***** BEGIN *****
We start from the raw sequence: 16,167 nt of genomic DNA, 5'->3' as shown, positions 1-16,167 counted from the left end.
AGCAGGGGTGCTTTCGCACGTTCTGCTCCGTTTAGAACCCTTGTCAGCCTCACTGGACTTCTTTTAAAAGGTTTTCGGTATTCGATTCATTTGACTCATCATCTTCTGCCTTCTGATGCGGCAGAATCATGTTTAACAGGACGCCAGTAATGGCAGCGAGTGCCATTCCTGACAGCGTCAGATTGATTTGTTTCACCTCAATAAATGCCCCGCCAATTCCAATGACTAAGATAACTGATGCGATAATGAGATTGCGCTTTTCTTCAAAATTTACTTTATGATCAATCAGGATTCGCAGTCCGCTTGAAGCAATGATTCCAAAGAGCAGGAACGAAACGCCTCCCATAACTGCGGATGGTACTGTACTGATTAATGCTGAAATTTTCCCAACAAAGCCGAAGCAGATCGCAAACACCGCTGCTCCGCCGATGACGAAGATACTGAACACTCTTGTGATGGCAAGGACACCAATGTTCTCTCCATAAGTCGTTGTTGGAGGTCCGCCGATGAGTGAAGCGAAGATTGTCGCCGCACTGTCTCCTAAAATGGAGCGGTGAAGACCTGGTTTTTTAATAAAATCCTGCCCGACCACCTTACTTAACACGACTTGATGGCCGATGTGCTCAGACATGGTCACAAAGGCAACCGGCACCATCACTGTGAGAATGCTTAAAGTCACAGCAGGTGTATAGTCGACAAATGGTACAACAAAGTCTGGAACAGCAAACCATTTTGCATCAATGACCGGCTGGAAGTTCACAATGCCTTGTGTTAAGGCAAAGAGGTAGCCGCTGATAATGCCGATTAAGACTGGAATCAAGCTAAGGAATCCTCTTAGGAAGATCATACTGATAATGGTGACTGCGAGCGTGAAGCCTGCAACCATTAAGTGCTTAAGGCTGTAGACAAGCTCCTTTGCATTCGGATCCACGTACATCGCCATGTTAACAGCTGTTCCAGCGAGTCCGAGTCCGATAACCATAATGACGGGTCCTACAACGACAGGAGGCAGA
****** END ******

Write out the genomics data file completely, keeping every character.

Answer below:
We start from the raw sequence: 16,167 nt of genomic DNA, 5'->3' as shown, positions 1-16,167 counted from the left end.
AGCAGGGGTGCTTTCGCACGTTCTGCTCCGTTTAGAACCCTTGTCAGCCTCACTGGACTTCTTTTAAAAGGTTTTCGGTATTCGATTCATTTGACTCATCATCTTCTGCCTTCTGATGCGGCAGAATCATGTTTAACAGGACGCCAGTAATGGCAGCGAGTGCCATTCCTGACAGCGTCAGATTGATTTGTTTCACCTCAATAAATGCCCCGCCAATTCCAATGACTAAGATAACTGATGCGATAATGAGATTGCGCTTTTCTTCAAAATTTACTTTATGATCAATCAGGATTCGCAGTCCGCTTGAAGCAATGATTCCAAAGAGCAGGAACGAAACGCCTCCCATAACTGCGGATGGTACTGTACTGATTAATGCTGAAATTTTCCCAACAAAGCCGAAGCAGATCGCAAACACCGCTGCTCCGCCGATGACGAAGATACTGAACACTCTTGTGATGGCAAGGACACCAATGTTCTCTCCATAAGTCGTTGTTGGAGGTCCGCCGATGAGTGAAGCGAAGATTGTCGCCGCACTGTCTCCTAAAATGGAGCGGTGAAGACCTGGTTTTTTAATAAAATCCTGCCCGACCACCTTACTTAACACGACTTGATGGCCGATGTGCTCAGACATGGTCACAAAGGCAACCGGCACCATCACTGTGAGAATGCTTAAAGTCACAGCAGGTGTATAGTCGACAAATGGTACAACAAAGTCTGGAACAGCAAACCATTTTGCATCAATGACCGGCTGGAAGTTCACAATGCCTTGTGTTAAGGCAAAGAGGTAGCCGCTGATAATGCCGATTAAGACTGGAATCAAGCTAAGGAATCCTCTTAGGAAGATCATACTGATAATGGTGACTGCGAGCGTGAAGCCTGCAACCATTAAGTGCTTAAGGCTGTAGACAAGCTCCTTTGCATTCGGATCCACGTACATCGCCATGTTAACAGCTGTTCCAGCGAGTCCGAGTCCGATAACCATAATGACGGGTCCTACAACGACAGGAGGCAGA